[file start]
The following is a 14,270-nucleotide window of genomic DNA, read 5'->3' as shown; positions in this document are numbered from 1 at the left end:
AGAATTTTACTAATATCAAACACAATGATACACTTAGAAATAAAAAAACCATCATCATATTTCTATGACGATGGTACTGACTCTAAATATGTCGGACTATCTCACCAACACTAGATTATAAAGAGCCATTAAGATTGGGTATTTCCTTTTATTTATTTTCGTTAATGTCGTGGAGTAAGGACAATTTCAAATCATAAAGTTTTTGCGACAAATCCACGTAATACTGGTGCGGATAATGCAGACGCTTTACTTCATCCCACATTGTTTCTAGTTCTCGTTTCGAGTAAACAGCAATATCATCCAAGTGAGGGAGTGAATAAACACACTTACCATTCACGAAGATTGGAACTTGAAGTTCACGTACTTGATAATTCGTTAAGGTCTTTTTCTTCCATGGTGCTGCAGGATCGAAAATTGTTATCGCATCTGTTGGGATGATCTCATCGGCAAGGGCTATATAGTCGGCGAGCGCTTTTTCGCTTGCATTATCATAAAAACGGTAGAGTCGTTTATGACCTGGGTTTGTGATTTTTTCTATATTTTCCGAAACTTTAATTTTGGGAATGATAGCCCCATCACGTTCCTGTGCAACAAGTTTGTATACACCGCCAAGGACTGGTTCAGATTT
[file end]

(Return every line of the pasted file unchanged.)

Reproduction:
The following is a 14,270-nucleotide window of genomic DNA, read 5'->3' as shown; positions in this document are numbered from 1 at the left end:
AGAATTTTACTAATATCAAACACAATGATACACTTAGAAATAAAAAAACCATCATCATATTTCTATGACGATGGTACTGACTCTAAATATGTCGGACTATCTCACCAACACTAGATTATAAAGAGCCATTAAGATTGGGTATTTCCTTTTATTTATTTTCGTTAATGTCGTGGAGTAAGGACAATTTCAAATCATAAAGTTTTTGCGACAAATCCACGTAATACTGGTGCGGATAATGCAGACGCTTTACTTCATCCCACATTGTTTCTAGTTCTCGTTTCGAGTAAACAGCAATATCATCCAAGTGAGGGAGTGAATAAACACACTTACCATTCACGAAGATTGGAACTTGAAGTTCACGTACTTGATAATTCGTTAAGGTCTTTTTCTTCCATGGTGCTGCAGGATCGAAAATTGTTATCGCATCTGTTGGGATGATCTCATCGGCAAGGGCTATATAGTCGGCGAGCGCTTTTTCGCTTGCATTATCATAAAAACGGTAGAGTCGTTTATGACCTGGGTTTGTGATTTTTTCTATATTTTCCGAAACTTTAATTTTGGGAATGATAGCCCCATCACGTTCCTGTGCAACAAGTTTGTATACACCGCCAAGGACTGGTTCAGATTT